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Stanford doctors advance in bid to turn mice stem cells into blood vessels

23.06.2006
Researchers at the Stanford University School of Medicine have taken a first step toward growing blood vessels from stem cells that could eventually be transplanted into living organisms.

Starting with embryonic stem cells derived from mice, surgical resident Oscar Abilez, MD, and colleagues have successfully differentiated the stem cells into myocytes, one of the building blocks of blood vessels, after placing them in a life-like growth environment that the research team had created. The scientists hope to be able to eventually grow whole blood vessels that can be transplanted back into mice.

The work is being performed in the laboratory of Christopher Zarins, MD, professor of surgery.

"It's very odd," Abilez said. "We get these stem cells and grow them into contracting myocytes in cultures: You really see them contracting, you really know they're alive, and you start to believe this stem cell stuff has possibilities."

For the study, Abilez received first place in the seventh annual International Society of Endovascular Fellows' research award in laboratory sciences. The findings are published in this month's edition of the Journal of Endovascular Therapy.

The ultimate goal of the research is to bring together two of today's most promising areas of medical investigation: stem cell research and tissue engineering. Tissue engineering, the growth of organs and tissues outside the body for replacement, has achieved successful transplantations of a variety of human tissues including skin and corneas. Most recently, a team of researchers at Wake Forest University in Winston-Salem, N.C., performed the successful transplantation of laboratory-grown bladders into seven children.

Tissue-engineered blood vessels have also seen some success when transplanted into animal models, but still face a variety of limitations, Abilez said, key among them rejection by the immune system. By creating a tissue-engineered blood vessel grown from a patient's own stem cells, this rejection could potentially be eliminated, Abilez said.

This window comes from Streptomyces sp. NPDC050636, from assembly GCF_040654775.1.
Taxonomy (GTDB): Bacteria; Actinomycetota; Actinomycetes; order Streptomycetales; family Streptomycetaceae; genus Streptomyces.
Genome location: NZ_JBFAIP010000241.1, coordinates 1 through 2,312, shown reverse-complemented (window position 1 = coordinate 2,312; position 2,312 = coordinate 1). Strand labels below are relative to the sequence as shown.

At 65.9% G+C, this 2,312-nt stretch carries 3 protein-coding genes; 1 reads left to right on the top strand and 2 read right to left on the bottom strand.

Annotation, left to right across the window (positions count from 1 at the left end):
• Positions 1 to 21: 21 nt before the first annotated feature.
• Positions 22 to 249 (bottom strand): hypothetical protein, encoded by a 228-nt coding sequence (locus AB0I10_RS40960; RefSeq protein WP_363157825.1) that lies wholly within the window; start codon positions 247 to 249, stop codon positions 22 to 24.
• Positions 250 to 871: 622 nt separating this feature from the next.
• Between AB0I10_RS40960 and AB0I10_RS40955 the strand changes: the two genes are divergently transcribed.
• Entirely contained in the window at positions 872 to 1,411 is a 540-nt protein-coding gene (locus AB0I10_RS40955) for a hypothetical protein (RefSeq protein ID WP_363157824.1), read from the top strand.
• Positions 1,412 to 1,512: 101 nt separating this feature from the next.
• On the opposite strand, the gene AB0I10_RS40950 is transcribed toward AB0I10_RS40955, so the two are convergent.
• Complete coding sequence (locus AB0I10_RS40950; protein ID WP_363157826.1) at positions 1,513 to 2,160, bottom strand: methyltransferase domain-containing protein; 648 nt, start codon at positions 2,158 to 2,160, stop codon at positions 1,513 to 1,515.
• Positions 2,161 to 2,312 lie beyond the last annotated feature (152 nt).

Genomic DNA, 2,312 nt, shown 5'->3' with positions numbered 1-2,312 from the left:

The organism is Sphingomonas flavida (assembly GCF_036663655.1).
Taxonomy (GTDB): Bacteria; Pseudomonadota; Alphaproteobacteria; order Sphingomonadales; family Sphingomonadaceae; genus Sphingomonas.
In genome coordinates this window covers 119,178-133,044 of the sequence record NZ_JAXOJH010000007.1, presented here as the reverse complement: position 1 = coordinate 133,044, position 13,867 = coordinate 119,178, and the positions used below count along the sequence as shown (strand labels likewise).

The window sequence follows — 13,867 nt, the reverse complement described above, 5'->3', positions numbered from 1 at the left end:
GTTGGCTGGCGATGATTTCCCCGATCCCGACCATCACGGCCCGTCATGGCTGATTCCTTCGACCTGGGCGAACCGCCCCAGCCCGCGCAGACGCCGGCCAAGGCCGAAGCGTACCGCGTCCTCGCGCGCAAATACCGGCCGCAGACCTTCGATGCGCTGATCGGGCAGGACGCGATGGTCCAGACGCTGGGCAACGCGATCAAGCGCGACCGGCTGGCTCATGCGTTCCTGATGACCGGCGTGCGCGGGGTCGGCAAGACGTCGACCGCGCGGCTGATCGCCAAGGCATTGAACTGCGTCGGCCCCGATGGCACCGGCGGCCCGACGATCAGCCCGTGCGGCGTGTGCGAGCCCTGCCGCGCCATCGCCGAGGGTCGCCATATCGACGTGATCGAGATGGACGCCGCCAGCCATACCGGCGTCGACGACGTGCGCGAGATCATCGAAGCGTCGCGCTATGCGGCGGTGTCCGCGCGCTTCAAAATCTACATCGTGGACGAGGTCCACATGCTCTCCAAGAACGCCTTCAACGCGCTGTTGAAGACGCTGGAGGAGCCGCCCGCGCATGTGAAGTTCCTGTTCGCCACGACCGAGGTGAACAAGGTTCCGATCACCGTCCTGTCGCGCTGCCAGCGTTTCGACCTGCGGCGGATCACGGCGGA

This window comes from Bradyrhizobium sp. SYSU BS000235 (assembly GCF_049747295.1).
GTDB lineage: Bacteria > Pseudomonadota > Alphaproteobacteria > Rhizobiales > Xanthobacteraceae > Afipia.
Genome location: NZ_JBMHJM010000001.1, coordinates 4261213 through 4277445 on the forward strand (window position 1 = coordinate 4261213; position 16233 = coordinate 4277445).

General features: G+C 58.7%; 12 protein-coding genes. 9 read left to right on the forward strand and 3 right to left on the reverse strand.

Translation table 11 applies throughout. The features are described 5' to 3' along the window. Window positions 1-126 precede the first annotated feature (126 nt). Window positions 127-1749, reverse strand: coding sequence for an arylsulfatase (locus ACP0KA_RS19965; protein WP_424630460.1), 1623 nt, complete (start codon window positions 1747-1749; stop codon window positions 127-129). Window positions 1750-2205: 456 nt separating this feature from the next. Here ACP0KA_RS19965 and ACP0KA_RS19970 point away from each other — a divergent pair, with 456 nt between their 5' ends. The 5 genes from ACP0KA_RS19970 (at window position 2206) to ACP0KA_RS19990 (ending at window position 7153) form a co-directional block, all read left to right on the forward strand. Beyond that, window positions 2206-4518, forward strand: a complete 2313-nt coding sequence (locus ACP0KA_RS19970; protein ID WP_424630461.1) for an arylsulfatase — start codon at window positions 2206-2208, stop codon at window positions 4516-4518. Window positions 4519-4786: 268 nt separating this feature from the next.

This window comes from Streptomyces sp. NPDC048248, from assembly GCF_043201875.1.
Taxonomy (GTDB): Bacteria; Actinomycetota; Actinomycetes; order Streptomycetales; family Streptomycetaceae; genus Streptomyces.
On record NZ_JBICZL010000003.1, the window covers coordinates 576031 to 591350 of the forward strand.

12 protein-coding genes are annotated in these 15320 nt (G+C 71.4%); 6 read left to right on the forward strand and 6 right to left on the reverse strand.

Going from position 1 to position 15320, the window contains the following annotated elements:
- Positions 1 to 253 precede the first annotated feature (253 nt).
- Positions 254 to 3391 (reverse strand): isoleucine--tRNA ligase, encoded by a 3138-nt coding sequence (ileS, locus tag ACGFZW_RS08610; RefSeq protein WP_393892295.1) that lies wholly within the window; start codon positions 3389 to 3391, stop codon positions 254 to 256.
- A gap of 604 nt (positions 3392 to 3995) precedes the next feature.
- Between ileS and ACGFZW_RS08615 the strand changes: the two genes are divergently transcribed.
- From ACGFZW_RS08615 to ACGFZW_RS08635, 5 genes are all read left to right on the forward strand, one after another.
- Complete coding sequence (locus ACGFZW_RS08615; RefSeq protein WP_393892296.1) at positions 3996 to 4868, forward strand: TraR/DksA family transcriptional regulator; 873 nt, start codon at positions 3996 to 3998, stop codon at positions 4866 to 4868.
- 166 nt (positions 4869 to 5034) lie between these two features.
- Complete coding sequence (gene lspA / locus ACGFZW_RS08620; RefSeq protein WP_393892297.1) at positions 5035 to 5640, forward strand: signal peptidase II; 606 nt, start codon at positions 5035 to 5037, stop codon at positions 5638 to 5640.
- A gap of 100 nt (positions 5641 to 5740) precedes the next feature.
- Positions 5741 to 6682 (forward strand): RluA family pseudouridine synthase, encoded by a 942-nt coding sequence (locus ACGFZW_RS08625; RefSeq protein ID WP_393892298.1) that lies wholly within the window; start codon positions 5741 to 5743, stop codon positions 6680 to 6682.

"Our goal is to derive all the different cell types from the same, original cell," Abilez explained. "This would be new for an engineered tissue. We hope our work with mouse stem cells could eventually be translated to human autologous adult stem cells."

With an estimated 70 million Americans diagnosed with cardiovascular disease, the need for arterial vascular grafts continues to grow. In 2002, there were 1.5 million medical procedures done that required replacement blood vessels.

"This is an exciting, emerging research front," said John Cook, MD, PhD, professor of medicine (cardiovascular medicine). "It has great potential for therapeutic applications."

Abilez's success is due in part to a custom-made bioreactor that researchers built in their laboratory; it has the capability of delivering controlled chemical, electrical and mechanical stimulation to the stem cells. Bioreactors have been used for centuries as fermentation chambers for growing organisms such as bacteria and yeast, but only recently have they been used in stem cell research labs.

"Oscar is the first one to really create an environment which cells see in real life," Zarins said. "He's the first one to really create the multiplicity of biomechanical stresses and strains that the vascular system experiences in everyday life when you simply get up and walk around the block." The computer-controlled bioreactor was developed to help create a standardized process for differentiating stem cells in laboratories that could be used around the world.

"The idea behind it is that you can control various conditions to try to make these stem cells become the cells you want," Abilez said. "Our goal is to take the mouse stem cells and find the conditions that will make the stem cells into smooth muscle cells (myocytes), endothelial cells and fibroblasts, which make up the three layers of a blood vessel. The idea is if we can optimize our yield we can more easily obtain the large number of specific cells required to make a blood vessel."

Tracie White | EurekAlert!
Further information:
http://www.stanford.edu

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